Opening of the exhibition
Kamila Bischof, “Showgirls”, 2016. Courtesy of the artist and SANDY BROWN, Berlin

Many of the bodies depicted throughout the exhibition are distorted and are counters to popular or contemporary notions of beauty, often bordering on the grotesque. The prostitute, the whore, the sexualized, hybrid, machined body, deformed not only in physicality. Yet somehow, despite the weight of womanhood, these bodies are also full of desire, power, and humanity. We confront this blurred line in three works by Chelsea Culprit. Cheeseburger in Paradise, Double Happiness, and Girl with Pizza (all 2016) depict sex workers while eating, yet another highly politicized and policed act of the female experience—exploring not only external control but self-imposed control, in the exhausting pursuit of presenting the right kind of feminine, female, woman.
When manipulation of bodies can be used for power, when the physical body can be abstracted from the human, emotional body—ogled, lusted-after, possessed, posed, prodded and shaped, one space that cracks open is the biological machine, or, the body as an ecosystem. A stacked diptych by Agnieszka Brzezanska confronts us with the abject. Untitled (2015) it is one of the few works where the body doesn’t feel readily sexualized but rather through abstraction we are faced with deeply textured swirls of paint that recall the traces of a body, as if they were painted directly with fingers. Not identifiable as male or female with a scatalogical, earthen palette, the body is depicted a system, part of a greater organism that shifts the notion of scale in both physical place and time.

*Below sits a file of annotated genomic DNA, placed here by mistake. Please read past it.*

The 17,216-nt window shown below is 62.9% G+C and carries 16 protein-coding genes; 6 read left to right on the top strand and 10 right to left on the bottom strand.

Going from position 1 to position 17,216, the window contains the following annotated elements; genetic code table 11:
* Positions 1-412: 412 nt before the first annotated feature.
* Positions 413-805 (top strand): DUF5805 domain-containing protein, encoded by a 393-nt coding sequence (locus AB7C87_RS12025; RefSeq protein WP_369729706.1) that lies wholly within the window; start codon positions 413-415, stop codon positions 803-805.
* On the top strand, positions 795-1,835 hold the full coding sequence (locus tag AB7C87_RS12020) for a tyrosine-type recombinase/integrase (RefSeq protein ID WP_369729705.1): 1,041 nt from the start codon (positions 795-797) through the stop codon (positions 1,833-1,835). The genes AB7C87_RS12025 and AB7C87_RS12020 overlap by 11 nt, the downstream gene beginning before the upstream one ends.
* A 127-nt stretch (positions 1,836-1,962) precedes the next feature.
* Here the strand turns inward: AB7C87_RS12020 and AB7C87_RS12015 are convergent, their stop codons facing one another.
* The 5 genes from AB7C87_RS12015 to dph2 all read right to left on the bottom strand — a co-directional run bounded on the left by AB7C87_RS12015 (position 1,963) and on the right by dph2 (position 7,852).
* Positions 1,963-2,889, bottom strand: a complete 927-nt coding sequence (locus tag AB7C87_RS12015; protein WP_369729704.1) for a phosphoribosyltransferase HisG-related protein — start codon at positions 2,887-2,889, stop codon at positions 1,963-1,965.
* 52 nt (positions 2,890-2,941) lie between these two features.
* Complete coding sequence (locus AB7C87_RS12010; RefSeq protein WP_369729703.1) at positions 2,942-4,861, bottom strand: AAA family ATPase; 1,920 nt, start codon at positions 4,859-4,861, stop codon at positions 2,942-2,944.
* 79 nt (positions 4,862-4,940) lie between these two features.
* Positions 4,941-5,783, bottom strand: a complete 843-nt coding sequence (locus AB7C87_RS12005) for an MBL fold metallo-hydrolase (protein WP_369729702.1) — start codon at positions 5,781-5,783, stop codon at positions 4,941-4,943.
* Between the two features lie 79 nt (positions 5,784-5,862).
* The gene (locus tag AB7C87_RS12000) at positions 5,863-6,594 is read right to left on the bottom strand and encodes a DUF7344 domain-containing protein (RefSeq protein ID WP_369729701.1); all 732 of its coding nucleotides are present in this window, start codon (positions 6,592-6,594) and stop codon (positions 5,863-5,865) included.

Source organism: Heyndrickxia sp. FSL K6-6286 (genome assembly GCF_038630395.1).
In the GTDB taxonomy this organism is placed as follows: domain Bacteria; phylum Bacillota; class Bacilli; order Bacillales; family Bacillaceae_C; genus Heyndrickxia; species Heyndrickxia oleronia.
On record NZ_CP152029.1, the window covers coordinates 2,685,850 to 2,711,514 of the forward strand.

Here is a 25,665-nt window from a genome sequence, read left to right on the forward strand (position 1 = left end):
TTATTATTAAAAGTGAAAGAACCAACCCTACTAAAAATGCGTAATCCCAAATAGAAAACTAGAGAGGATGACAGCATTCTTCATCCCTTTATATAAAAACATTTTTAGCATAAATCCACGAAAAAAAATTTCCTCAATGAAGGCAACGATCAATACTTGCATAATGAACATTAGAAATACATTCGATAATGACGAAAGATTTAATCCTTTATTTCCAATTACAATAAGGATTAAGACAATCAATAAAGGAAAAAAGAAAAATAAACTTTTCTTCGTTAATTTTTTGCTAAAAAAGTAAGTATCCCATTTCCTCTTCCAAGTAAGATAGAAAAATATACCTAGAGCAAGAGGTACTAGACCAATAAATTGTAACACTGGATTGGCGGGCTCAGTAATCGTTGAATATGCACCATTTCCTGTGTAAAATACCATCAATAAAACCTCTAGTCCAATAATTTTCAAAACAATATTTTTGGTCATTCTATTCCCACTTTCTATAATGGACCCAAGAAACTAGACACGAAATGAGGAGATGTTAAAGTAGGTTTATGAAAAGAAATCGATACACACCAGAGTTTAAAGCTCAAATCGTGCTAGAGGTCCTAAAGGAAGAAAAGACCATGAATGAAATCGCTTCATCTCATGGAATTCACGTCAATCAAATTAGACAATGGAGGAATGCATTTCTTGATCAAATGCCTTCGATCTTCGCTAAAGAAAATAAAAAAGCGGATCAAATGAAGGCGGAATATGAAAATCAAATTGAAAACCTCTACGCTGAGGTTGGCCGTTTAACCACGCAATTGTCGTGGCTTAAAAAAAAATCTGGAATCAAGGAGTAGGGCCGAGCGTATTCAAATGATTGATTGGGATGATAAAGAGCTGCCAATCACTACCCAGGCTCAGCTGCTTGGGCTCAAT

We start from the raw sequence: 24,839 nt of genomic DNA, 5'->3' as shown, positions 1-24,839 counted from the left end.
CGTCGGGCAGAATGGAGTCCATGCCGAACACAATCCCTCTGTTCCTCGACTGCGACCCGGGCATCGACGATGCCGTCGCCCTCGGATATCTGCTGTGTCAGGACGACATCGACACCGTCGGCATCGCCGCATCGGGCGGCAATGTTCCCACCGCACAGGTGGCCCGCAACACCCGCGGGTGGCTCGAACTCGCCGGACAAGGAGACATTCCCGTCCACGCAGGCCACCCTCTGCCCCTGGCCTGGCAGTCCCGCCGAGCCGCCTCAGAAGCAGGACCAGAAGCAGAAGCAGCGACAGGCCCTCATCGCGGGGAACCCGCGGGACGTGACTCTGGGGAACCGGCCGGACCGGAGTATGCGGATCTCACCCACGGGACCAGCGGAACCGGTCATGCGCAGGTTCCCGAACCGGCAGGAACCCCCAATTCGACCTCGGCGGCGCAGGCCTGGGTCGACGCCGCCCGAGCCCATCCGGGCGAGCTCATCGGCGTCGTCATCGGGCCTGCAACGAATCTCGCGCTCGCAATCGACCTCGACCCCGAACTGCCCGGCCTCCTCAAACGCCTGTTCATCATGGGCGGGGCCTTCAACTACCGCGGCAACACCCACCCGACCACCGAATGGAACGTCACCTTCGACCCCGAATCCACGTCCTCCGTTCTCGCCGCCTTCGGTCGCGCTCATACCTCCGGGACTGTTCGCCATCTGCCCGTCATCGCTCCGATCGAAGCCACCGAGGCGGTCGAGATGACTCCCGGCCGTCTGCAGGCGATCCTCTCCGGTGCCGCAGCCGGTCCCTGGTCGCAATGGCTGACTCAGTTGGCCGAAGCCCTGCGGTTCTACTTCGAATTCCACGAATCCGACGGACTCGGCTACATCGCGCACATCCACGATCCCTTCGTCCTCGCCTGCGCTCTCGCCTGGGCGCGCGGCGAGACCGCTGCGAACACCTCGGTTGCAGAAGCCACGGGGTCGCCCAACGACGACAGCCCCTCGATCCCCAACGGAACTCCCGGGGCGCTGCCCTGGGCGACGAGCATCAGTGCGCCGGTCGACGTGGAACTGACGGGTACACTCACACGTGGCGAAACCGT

The hybrid or fantastical body in many ways can be seen metaphorically as the non-heteronormative body, manifesting a collapsing of truth and fiction, of clear boundaries and borders. This fractured, fantastical form, framing the potential for both pleasure and/or violence, is what we see in Now Now by Ambera Wellmann. The palette is soft, pastels with a posey-like pattern offset by stark black, for both depth and respite from the chaos of the body-plane. Wellmann’s technique is taken from 18th c European porcelain painting, further conflating notions of the female body as decoration, as prop, as a mass rather than individual, as well as a direct engagement with domestic life. When bodies spill out of their boundaries they become something unsettlingly other, forcing viewers to renegotiate the borders between inside and outside, themselves and the source of the discomfort, all the while assessing the potential for threat. This is something that cultural writer Tess Thackara addresses in her recent text ‘Why Contemporary Women Artists Are Obsessed with the Grotesque’ 2019”. The long, black lines running down the arm echo the raking or clawing of a hand, a record of a touch, of contact. Ambiguous, fluid, slippery, it is powerful and terrifying in it’s refusal to be contained and known.